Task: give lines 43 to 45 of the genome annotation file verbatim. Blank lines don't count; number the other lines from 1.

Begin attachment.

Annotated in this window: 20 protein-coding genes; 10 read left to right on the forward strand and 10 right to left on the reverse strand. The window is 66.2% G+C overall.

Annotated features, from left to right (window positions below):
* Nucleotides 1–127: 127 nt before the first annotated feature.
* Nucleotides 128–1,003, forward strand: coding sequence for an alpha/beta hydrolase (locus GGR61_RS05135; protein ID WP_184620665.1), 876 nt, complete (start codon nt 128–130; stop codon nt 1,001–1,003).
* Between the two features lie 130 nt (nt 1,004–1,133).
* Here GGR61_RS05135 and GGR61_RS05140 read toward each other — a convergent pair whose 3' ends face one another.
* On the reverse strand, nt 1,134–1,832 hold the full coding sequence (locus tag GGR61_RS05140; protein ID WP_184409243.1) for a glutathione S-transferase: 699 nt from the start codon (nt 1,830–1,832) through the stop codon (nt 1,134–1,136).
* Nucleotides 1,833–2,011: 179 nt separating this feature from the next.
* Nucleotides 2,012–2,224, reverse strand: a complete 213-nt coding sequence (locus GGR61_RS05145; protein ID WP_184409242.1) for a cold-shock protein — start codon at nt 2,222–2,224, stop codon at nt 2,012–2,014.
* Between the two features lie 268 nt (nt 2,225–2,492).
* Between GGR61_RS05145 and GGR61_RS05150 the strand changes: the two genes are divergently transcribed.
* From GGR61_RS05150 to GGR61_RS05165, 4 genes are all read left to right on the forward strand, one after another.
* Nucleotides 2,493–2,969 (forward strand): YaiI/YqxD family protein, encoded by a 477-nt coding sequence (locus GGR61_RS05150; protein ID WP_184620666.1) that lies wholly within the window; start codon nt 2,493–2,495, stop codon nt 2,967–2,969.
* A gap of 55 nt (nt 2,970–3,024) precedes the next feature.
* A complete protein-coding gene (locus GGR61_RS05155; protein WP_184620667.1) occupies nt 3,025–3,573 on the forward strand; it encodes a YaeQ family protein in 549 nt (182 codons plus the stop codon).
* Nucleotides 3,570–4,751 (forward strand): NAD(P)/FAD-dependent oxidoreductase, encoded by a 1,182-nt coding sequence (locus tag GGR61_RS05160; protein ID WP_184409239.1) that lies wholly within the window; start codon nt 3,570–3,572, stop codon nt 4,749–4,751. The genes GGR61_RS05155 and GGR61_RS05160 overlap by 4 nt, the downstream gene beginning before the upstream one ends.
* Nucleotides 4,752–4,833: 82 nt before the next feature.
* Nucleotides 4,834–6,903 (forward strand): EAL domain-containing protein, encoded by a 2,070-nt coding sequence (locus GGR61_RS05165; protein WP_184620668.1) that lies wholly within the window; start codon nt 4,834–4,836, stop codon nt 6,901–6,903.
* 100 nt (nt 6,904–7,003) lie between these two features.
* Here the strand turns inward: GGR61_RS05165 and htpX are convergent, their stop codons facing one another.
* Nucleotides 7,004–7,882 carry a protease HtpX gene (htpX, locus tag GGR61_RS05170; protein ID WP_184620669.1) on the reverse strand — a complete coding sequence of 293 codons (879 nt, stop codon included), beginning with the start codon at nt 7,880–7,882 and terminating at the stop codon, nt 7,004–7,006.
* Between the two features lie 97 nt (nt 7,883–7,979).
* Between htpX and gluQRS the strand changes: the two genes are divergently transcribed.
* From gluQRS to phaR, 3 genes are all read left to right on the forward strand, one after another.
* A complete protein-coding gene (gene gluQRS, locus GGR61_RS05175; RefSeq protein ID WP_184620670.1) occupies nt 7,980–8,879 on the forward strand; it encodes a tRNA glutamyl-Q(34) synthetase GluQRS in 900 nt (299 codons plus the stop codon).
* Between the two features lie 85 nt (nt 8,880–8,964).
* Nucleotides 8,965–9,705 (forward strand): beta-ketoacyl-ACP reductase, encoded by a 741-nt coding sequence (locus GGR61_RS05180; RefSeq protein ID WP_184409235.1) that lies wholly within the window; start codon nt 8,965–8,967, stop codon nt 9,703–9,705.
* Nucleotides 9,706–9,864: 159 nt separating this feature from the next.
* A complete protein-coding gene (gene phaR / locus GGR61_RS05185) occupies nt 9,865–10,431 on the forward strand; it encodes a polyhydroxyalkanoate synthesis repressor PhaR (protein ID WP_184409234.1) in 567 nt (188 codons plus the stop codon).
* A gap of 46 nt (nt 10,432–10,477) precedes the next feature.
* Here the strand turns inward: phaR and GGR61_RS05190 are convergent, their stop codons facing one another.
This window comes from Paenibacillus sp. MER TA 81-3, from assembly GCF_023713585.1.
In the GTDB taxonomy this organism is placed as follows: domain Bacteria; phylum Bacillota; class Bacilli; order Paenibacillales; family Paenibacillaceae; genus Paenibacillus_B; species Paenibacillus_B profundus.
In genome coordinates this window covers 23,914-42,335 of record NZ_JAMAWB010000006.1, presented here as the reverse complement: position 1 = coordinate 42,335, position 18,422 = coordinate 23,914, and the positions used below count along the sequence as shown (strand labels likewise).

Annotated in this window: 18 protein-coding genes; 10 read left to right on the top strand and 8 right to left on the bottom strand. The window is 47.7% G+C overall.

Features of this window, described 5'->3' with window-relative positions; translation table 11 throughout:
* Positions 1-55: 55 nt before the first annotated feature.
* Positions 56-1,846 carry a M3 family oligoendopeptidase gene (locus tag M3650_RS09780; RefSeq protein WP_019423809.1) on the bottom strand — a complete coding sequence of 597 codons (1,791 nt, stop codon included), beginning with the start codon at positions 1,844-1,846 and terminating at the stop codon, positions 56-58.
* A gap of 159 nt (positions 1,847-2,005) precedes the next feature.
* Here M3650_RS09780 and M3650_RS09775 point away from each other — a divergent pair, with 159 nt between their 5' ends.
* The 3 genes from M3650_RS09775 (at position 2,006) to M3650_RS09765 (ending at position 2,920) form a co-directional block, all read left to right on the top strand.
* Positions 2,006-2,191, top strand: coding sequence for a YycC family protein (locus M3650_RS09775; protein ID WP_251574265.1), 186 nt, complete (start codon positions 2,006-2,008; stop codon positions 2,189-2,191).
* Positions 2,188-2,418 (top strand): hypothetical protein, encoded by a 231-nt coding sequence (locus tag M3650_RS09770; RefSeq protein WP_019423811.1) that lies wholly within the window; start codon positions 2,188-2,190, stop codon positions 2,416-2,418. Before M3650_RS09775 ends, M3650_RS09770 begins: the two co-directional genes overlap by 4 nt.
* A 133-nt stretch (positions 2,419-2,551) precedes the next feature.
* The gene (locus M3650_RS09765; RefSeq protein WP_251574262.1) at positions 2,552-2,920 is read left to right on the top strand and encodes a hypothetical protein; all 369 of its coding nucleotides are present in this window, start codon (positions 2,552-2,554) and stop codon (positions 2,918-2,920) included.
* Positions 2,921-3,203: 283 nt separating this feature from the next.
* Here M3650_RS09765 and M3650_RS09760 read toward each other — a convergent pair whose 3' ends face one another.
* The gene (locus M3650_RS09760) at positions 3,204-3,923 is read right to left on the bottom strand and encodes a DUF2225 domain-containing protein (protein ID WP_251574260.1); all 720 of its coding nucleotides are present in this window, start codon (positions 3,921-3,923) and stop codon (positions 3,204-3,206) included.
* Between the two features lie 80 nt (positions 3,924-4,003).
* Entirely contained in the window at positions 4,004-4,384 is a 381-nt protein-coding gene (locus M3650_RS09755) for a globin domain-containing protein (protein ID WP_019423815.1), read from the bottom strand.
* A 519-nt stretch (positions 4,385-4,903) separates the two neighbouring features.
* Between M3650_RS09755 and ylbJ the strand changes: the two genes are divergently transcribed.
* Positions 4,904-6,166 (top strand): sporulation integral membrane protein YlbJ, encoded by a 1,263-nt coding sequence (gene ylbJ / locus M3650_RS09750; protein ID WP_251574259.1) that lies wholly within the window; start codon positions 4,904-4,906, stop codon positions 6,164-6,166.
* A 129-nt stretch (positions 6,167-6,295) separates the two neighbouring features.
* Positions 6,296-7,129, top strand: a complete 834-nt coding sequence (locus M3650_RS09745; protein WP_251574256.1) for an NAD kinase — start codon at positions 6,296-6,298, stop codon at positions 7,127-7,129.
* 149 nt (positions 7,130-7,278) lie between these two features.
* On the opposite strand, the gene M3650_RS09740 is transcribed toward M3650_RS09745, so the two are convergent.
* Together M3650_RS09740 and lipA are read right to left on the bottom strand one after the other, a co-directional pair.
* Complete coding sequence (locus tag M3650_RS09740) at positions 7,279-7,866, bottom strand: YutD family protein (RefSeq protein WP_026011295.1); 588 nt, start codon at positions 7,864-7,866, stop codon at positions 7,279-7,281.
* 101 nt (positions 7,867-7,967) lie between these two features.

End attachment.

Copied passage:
* Positions 2,188-2,418 (top strand): hypothetical protein, encoded by a 231-nt coding sequence (locus tag M3650_RS09770; RefSeq protein WP_019423811.1) that lies wholly within the window; start codon positions 2,188-2,190, stop codon positions 2,416-2,418. Before M3650_RS09775 ends, M3650_RS09770 begins: the two co-directional genes overlap by 4 nt.
* A 133-nt stretch (positions 2,419-2,551) precedes the next feature.
* The gene (locus M3650_RS09765; RefSeq protein WP_251574262.1) at positions 2,552-2,920 is read left to right on the top strand and encodes a hypothetical protein; all 369 of its coding nucleotides are present in this window, start codon (positions 2,552-2,554) and stop codon (positions 2,918-2,920) included.